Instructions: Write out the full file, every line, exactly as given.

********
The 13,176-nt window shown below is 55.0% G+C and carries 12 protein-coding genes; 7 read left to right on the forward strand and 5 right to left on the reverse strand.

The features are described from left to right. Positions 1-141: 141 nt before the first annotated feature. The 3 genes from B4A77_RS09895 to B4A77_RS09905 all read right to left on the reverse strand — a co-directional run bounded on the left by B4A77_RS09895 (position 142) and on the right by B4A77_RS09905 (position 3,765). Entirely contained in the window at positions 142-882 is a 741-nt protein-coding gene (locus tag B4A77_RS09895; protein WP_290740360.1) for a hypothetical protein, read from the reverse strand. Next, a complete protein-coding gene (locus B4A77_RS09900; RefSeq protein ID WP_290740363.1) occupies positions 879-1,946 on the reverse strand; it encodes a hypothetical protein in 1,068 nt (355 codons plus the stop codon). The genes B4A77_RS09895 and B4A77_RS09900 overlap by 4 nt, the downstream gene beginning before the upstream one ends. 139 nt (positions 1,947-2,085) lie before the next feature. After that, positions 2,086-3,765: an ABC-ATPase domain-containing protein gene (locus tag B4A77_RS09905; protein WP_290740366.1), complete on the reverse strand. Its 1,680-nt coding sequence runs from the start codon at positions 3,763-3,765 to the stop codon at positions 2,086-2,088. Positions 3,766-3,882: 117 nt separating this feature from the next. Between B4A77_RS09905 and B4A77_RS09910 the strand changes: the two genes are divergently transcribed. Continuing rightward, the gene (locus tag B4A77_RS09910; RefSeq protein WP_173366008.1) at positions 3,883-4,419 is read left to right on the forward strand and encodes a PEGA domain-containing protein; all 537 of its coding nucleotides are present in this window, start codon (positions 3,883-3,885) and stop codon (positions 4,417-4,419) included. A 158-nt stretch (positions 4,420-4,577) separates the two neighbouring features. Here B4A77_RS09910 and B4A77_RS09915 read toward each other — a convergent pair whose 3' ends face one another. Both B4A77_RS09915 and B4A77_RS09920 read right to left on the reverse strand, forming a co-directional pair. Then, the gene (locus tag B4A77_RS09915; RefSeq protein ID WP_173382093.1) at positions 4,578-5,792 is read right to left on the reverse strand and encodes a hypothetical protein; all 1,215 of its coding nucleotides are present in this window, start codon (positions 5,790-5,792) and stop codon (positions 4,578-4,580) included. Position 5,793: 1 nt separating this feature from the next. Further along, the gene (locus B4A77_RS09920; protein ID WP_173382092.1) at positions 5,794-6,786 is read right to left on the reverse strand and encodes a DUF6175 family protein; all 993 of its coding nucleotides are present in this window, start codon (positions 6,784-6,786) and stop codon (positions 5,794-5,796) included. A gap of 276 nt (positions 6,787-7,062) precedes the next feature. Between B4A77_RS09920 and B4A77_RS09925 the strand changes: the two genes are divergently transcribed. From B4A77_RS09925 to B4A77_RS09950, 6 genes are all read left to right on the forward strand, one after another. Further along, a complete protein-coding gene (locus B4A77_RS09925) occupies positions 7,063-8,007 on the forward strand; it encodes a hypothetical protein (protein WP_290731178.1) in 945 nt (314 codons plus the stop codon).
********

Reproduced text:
The 13,176-nt window shown below is 55.0% G+C and carries 12 protein-coding genes; 7 read left to right on the forward strand and 5 right to left on the reverse strand.

The features are described from left to right. Positions 1-141: 141 nt before the first annotated feature. The 3 genes from B4A77_RS09895 to B4A77_RS09905 all read right to left on the reverse strand — a co-directional run bounded on the left by B4A77_RS09895 (position 142) and on the right by B4A77_RS09905 (position 3,765). Entirely contained in the window at positions 142-882 is a 741-nt protein-coding gene (locus tag B4A77_RS09895; protein WP_290740360.1) for a hypothetical protein, read from the reverse strand. Next, a complete protein-coding gene (locus B4A77_RS09900; RefSeq protein ID WP_290740363.1) occupies positions 879-1,946 on the reverse strand; it encodes a hypothetical protein in 1,068 nt (355 codons plus the stop codon). The genes B4A77_RS09895 and B4A77_RS09900 overlap by 4 nt, the downstream gene beginning before the upstream one ends. 139 nt (positions 1,947-2,085) lie before the next feature. After that, positions 2,086-3,765: an ABC-ATPase domain-containing protein gene (locus tag B4A77_RS09905; protein WP_290740366.1), complete on the reverse strand. Its 1,680-nt coding sequence runs from the start codon at positions 3,763-3,765 to the stop codon at positions 2,086-2,088. Positions 3,766-3,882: 117 nt separating this feature from the next. Between B4A77_RS09905 and B4A77_RS09910 the strand changes: the two genes are divergently transcribed. Continuing rightward, the gene (locus tag B4A77_RS09910; RefSeq protein WP_173366008.1) at positions 3,883-4,419 is read left to right on the forward strand and encodes a PEGA domain-containing protein; all 537 of its coding nucleotides are present in this window, start codon (positions 3,883-3,885) and stop codon (positions 4,417-4,419) included. A 158-nt stretch (positions 4,420-4,577) separates the two neighbouring features. Here B4A77_RS09910 and B4A77_RS09915 read toward each other — a convergent pair whose 3' ends face one another. Both B4A77_RS09915 and B4A77_RS09920 read right to left on the reverse strand, forming a co-directional pair. Then, the gene (locus tag B4A77_RS09915; RefSeq protein ID WP_173382093.1) at positions 4,578-5,792 is read right to left on the reverse strand and encodes a hypothetical protein; all 1,215 of its coding nucleotides are present in this window, start codon (positions 5,790-5,792) and stop codon (positions 4,578-4,580) included. Position 5,793: 1 nt separating this feature from the next. Further along, the gene (locus B4A77_RS09920; protein ID WP_173382092.1) at positions 5,794-6,786 is read right to left on the reverse strand and encodes a DUF6175 family protein; all 993 of its coding nucleotides are present in this window, start codon (positions 6,784-6,786) and stop codon (positions 5,794-5,796) included. A gap of 276 nt (positions 6,787-7,062) precedes the next feature. Between B4A77_RS09920 and B4A77_RS09925 the strand changes: the two genes are divergently transcribed. From B4A77_RS09925 to B4A77_RS09950, 6 genes are all read left to right on the forward strand, one after another. Further along, a complete protein-coding gene (locus B4A77_RS09925) occupies positions 7,063-8,007 on the forward strand; it encodes a hypothetical protein (protein WP_290731178.1) in 945 nt (314 codons plus the stop codon).